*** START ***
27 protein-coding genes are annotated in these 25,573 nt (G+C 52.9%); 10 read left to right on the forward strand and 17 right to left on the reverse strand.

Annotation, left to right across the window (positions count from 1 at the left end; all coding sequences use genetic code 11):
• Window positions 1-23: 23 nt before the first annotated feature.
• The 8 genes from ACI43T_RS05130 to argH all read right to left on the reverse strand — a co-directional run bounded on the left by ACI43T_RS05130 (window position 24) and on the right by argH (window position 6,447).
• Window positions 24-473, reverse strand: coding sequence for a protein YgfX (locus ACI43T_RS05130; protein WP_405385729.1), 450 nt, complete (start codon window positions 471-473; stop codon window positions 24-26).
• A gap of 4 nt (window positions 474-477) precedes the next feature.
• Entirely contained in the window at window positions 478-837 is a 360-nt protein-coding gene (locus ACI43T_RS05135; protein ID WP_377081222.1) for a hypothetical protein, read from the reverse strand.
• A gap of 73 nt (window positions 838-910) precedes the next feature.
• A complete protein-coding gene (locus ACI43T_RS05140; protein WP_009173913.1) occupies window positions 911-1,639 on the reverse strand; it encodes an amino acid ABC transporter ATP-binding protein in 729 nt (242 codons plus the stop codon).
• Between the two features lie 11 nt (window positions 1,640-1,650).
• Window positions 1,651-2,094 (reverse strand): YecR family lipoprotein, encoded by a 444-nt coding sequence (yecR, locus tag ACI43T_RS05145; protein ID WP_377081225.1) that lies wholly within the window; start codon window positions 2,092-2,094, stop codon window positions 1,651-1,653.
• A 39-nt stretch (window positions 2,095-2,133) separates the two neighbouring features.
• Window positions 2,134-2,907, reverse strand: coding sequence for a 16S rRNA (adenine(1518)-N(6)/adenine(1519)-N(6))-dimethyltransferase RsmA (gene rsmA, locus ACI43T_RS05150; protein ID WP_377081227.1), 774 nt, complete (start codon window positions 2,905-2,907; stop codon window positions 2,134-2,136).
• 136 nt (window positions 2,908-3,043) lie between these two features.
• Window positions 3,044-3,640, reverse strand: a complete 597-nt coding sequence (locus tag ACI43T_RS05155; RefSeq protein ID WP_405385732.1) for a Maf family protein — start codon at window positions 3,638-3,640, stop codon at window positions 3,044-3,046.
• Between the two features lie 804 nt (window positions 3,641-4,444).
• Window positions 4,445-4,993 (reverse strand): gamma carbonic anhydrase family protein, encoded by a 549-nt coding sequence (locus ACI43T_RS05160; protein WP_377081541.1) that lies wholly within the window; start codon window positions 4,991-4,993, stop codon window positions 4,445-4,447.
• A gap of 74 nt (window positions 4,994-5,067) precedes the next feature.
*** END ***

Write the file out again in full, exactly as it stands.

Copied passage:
27 protein-coding genes are annotated in these 25,573 nt (G+C 52.9%); 10 read left to right on the forward strand and 17 right to left on the reverse strand.

Annotation, left to right across the window (positions count from 1 at the left end; all coding sequences use genetic code 11):
• Window positions 1-23: 23 nt before the first annotated feature.
• The 8 genes from ACI43T_RS05130 to argH all read right to left on the reverse strand — a co-directional run bounded on the left by ACI43T_RS05130 (window position 24) and on the right by argH (window position 6,447).
• Window positions 24-473, reverse strand: coding sequence for a protein YgfX (locus ACI43T_RS05130; protein WP_405385729.1), 450 nt, complete (start codon window positions 471-473; stop codon window positions 24-26).
• A gap of 4 nt (window positions 474-477) precedes the next feature.
• Entirely contained in the window at window positions 478-837 is a 360-nt protein-coding gene (locus ACI43T_RS05135; protein ID WP_377081222.1) for a hypothetical protein, read from the reverse strand.
• A gap of 73 nt (window positions 838-910) precedes the next feature.
• A complete protein-coding gene (locus ACI43T_RS05140; protein WP_009173913.1) occupies window positions 911-1,639 on the reverse strand; it encodes an amino acid ABC transporter ATP-binding protein in 729 nt (242 codons plus the stop codon).
• Between the two features lie 11 nt (window positions 1,640-1,650).
• Window positions 1,651-2,094 (reverse strand): YecR family lipoprotein, encoded by a 444-nt coding sequence (yecR, locus tag ACI43T_RS05145; protein ID WP_377081225.1) that lies wholly within the window; start codon window positions 2,092-2,094, stop codon window positions 1,651-1,653.
• A 39-nt stretch (window positions 2,095-2,133) separates the two neighbouring features.
• Window positions 2,134-2,907, reverse strand: coding sequence for a 16S rRNA (adenine(1518)-N(6)/adenine(1519)-N(6))-dimethyltransferase RsmA (gene rsmA, locus ACI43T_RS05150; protein ID WP_377081227.1), 774 nt, complete (start codon window positions 2,905-2,907; stop codon window positions 2,134-2,136).
• 136 nt (window positions 2,908-3,043) lie between these two features.
• Window positions 3,044-3,640, reverse strand: a complete 597-nt coding sequence (locus tag ACI43T_RS05155; RefSeq protein ID WP_405385732.1) for a Maf family protein — start codon at window positions 3,638-3,640, stop codon at window positions 3,044-3,046.
• Between the two features lie 804 nt (window positions 3,641-4,444).
• Window positions 4,445-4,993 (reverse strand): gamma carbonic anhydrase family protein, encoded by a 549-nt coding sequence (locus ACI43T_RS05160; protein WP_377081541.1) that lies wholly within the window; start codon window positions 4,991-4,993, stop codon window positions 4,445-4,447.
• A gap of 74 nt (window positions 4,994-5,067) precedes the next feature.